portraits of websites
An aggregated view that systems and humans can understand.
Spiders see a profusion of gaming content, constantly in motion. Humans feel the energy and fluctuation of the experience in the scattering of un-related colours.
Royal Bank of Scotland
To search engines, the website of this 300 year-old bank shows a reassuringly orderly structure. Concentric rings of related colours gently circle a warm central hub.
Marks and Spencer
Resembling the floor plan of a department store, M&S presents a picture of well-organised choice – but dotted with enough asymmetry to make it intriguing.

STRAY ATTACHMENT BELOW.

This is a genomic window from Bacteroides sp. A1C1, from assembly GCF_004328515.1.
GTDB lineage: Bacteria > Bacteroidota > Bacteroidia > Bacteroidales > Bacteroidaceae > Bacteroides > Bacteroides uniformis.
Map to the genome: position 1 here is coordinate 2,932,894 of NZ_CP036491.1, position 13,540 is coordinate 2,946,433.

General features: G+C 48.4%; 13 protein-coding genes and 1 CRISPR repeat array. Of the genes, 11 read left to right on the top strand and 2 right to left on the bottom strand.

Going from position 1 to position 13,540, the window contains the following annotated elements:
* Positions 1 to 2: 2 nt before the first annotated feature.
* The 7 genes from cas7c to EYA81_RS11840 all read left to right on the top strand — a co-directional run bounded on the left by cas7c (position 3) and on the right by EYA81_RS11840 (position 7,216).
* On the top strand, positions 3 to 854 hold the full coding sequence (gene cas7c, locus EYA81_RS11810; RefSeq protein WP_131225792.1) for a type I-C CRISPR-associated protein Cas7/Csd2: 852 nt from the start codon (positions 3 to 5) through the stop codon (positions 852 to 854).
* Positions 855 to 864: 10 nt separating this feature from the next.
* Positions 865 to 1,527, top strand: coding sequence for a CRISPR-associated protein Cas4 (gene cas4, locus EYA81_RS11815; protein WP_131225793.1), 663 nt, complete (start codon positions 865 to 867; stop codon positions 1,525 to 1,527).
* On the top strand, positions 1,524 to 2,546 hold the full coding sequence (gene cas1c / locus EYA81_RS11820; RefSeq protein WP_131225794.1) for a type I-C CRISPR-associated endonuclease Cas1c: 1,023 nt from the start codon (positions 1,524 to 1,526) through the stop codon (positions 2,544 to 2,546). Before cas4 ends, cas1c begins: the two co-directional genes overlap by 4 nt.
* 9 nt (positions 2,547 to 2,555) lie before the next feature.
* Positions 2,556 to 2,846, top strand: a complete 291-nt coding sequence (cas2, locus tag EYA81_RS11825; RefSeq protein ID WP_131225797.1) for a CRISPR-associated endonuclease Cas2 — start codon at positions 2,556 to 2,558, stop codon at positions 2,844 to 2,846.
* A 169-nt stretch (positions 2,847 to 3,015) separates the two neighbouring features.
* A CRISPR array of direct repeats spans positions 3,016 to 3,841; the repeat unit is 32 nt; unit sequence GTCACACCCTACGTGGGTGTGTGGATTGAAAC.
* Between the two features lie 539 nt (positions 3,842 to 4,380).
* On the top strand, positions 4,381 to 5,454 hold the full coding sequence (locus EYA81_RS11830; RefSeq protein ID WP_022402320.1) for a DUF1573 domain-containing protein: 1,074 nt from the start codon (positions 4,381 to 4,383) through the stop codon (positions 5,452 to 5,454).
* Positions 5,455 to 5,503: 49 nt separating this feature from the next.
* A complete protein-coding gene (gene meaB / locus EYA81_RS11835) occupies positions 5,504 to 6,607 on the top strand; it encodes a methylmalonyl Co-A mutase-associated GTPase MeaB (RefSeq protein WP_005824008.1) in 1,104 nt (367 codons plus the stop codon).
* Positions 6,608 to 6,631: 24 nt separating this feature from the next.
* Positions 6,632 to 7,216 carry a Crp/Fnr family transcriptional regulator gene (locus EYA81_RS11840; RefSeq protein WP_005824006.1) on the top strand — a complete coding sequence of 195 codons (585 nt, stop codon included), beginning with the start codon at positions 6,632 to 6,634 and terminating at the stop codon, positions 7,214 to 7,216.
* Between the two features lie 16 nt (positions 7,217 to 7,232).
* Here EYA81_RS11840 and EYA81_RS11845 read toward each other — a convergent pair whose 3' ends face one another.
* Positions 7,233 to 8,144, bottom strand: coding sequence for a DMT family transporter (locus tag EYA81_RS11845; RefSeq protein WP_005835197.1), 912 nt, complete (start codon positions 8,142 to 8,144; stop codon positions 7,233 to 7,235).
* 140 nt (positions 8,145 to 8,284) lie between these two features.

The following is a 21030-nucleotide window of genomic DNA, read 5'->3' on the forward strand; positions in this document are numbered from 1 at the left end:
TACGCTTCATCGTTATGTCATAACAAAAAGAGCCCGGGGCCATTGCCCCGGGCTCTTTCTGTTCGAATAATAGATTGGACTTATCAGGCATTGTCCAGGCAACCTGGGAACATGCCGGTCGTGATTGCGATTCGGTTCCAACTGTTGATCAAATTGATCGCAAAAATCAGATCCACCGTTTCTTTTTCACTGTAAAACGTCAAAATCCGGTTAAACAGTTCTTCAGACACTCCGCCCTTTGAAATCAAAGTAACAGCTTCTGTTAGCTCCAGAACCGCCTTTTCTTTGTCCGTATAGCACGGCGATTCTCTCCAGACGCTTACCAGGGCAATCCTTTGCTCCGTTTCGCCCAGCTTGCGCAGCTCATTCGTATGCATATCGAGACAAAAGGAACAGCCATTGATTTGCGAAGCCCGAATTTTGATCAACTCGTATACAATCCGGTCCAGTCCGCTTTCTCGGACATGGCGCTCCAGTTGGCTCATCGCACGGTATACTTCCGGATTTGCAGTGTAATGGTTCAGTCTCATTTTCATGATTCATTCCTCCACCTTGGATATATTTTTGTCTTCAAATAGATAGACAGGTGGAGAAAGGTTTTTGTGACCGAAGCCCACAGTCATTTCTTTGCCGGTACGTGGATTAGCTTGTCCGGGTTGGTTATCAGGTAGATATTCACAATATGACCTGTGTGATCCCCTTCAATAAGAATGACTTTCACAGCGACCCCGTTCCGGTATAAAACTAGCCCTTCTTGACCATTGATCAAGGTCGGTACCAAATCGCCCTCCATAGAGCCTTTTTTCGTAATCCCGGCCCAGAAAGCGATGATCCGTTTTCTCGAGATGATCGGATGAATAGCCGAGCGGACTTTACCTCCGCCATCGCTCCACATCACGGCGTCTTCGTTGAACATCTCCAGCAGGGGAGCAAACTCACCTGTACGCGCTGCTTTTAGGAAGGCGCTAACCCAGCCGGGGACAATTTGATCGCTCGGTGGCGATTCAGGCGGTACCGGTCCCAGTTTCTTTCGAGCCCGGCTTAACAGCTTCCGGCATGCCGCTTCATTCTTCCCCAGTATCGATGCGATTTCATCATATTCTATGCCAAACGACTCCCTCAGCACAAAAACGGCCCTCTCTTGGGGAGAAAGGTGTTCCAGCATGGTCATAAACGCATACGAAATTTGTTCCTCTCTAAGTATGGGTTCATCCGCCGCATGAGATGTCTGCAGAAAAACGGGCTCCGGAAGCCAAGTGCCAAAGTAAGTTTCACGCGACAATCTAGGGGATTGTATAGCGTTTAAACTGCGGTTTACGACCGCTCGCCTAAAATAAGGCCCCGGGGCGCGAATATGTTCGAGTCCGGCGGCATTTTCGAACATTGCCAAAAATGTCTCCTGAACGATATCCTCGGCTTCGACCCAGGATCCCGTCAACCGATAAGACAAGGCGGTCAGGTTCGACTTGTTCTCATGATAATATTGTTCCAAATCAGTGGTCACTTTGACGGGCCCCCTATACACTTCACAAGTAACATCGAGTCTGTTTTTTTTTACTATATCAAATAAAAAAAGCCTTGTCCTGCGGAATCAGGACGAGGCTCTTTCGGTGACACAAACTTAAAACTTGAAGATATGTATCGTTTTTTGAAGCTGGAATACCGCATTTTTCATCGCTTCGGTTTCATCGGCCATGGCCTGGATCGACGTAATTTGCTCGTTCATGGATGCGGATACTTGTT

the process for producing mental models
By running a web crawler program across a SapientNitro digital project we produce an inventory of the content as a spreadsheet.
Categorising this data, then rendering it, we create a visualisation that is beautiful and intriguing – but also an accurate representation of the domain’s composition and structure.
Helping our clients understand what we do and how we can help them is a constant conundrum. Visualising these concepts helps.
In the course of auditing content and pages, we have developed a process to create striking visualisations of data. This technique aligns two very different languages: data analysis with colour theory and composition.
The resulting images appear to breathe and move, reflecting the life force that characterises an effective digital platform.